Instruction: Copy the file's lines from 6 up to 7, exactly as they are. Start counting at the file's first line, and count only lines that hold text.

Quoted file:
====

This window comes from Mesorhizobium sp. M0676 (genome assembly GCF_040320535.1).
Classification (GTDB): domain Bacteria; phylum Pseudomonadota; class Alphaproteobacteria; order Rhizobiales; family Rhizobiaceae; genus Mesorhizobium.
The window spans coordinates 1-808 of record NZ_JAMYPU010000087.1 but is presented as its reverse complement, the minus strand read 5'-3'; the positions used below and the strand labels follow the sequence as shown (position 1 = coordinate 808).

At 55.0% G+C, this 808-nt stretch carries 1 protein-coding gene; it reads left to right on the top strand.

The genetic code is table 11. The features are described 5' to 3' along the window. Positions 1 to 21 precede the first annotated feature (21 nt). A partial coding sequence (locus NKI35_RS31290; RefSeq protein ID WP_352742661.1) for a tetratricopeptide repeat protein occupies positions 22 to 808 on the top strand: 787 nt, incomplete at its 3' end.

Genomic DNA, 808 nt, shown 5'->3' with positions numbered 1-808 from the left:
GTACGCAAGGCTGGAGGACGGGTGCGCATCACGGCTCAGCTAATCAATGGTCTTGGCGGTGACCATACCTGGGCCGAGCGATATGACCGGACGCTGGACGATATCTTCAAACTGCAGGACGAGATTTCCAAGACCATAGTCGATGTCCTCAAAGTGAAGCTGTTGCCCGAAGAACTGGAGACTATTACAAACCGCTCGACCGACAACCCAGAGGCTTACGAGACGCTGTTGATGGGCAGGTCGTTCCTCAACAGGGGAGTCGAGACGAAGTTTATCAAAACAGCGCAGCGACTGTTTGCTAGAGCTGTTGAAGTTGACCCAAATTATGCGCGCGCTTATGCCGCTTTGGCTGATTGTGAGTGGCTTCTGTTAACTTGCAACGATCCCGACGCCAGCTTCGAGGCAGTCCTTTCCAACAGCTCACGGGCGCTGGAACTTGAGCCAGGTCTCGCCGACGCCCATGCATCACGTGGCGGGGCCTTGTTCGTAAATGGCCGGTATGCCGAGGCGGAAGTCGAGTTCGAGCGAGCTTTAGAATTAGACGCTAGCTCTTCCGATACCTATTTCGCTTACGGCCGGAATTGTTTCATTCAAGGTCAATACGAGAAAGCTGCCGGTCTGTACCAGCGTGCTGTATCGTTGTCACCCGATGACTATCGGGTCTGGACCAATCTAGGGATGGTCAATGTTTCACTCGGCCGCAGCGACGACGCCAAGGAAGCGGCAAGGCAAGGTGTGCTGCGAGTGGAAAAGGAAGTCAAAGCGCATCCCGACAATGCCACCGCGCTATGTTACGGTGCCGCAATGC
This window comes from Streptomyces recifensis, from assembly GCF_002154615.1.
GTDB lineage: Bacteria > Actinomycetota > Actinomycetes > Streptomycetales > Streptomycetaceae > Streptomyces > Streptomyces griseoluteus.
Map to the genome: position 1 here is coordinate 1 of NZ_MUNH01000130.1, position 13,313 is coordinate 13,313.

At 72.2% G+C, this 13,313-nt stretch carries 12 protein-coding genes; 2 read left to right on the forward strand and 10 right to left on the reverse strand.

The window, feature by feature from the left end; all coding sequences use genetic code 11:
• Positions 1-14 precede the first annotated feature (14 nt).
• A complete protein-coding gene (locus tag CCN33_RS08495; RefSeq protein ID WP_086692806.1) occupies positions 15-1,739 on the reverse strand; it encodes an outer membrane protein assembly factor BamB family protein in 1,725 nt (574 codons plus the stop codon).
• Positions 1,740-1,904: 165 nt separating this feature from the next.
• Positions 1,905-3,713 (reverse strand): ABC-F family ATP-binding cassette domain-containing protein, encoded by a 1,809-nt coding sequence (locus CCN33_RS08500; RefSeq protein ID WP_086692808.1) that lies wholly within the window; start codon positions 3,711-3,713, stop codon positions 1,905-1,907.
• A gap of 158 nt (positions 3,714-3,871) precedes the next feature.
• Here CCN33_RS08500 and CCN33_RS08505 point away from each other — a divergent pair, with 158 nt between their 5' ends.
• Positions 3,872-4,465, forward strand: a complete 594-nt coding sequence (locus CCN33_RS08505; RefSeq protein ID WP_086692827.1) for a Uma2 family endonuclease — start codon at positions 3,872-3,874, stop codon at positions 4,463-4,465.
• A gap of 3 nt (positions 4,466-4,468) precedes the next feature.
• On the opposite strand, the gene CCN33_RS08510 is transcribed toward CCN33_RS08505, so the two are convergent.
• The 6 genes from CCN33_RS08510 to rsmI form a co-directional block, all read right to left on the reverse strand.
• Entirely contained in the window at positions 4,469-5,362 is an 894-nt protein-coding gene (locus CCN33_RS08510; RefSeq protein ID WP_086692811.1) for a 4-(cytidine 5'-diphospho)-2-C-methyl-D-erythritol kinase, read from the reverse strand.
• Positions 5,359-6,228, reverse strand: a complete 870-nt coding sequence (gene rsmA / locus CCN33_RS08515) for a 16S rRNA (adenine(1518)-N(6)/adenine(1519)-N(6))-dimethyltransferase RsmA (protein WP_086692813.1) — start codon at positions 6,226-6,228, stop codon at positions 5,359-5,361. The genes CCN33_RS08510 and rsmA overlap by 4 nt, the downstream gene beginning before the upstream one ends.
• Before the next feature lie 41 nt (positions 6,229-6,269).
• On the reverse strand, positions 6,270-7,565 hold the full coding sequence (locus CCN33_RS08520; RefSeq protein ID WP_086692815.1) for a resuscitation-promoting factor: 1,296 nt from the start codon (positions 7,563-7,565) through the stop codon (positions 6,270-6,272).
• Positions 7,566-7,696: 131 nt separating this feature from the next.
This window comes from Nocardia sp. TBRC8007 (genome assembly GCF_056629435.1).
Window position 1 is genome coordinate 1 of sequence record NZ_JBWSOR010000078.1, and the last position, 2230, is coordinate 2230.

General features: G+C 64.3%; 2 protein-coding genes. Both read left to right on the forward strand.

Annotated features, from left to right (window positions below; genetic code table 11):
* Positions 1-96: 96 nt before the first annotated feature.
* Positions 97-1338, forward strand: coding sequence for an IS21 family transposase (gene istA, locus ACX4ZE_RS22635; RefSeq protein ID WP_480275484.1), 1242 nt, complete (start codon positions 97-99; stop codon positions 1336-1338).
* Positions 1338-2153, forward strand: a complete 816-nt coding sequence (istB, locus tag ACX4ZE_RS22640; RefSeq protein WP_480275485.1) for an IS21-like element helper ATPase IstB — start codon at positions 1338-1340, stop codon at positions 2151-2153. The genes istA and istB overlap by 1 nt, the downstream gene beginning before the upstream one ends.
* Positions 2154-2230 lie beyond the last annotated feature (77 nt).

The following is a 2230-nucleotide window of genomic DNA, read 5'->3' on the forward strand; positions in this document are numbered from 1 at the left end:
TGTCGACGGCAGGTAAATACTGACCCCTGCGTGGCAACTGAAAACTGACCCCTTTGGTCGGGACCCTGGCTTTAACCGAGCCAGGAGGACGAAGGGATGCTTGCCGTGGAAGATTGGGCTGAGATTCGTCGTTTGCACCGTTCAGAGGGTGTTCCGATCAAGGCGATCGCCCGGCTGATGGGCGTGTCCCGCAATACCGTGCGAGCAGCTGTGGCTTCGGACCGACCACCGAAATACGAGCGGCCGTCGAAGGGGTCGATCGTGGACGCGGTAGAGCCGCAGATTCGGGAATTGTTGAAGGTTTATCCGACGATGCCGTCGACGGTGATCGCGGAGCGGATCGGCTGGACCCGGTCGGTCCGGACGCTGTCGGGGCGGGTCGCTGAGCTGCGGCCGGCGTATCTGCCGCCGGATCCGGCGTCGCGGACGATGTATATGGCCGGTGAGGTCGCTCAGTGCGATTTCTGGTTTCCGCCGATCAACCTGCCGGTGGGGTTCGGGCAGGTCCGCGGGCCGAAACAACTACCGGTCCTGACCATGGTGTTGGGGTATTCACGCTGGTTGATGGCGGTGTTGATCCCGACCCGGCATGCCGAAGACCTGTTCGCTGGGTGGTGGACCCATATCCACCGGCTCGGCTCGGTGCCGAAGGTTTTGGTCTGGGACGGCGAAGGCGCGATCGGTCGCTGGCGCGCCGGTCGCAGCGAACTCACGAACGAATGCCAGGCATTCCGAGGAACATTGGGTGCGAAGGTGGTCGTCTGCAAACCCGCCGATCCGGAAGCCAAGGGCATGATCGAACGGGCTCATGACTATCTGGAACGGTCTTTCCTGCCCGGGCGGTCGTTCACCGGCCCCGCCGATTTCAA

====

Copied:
Genomic DNA, 808 nt, shown 5'->3' with positions numbered 1-808 from the left:
GTACGCAAGGCTGGAGGACGGGTGCGCATCACGGCTCAGCTAATCAATGGTCTTGGCGGTGACCATACCTGGGCCGAGCGATATGACCGGACGCTGGACGATATCTTCAAACTGCAGGACGAGATTTCCAAGACCATAGTCGATGTCCTCAAAGTGAAGCTGTTGCCCGAAGAACTGGAGACTATTACAAACCGCTCGACCGACAACCCAGAGGCTTACGAGACGCTGTTGATGGGCAGGTCGTTCCTCAACAGGGGAGTCGAGACGAAGTTTATCAAAACAGCGCAGCGACTGTTTGCTAGAGCTGTTGAAGTTGACCCAAATTATGCGCGCGCTTATGCCGCTTTGGCTGATTGTGAGTGGCTTCTGTTAACTTGCAACGATCCCGACGCCAGCTTCGAGGCAGTCCTTTCCAACAGCTCACGGGCGCTGGAACTTGAGCCAGGTCTCGCCGACGCCCATGCATCACGTGGCGGGGCCTTGTTCGTAAATGGCCGGTATGCCGAGGCGGAAGTCGAGTTCGAGCGAGCTTTAGAATTAGACGCTAGCTCTTCCGATACCTATTTCGCTTACGGCCGGAATTGTTTCATTCAAGGTCAATACGAGAAAGCTGCCGGTCTGTACCAGCGTGCTGTATCGTTGTCACCCGATGACTATCGGGTCTGGACCAATCTAGGGATGGTCAATGTTTCACTCGGCCGCAGCGACGACGCCAAGGAAGCGGCAAGGCAAGGTGTGCTGCGAGTGGAAAAGGAAGTCAAAGCGCATCCCGACAATGCCACCGCGCTATGTTACGGTGCCGCAATGC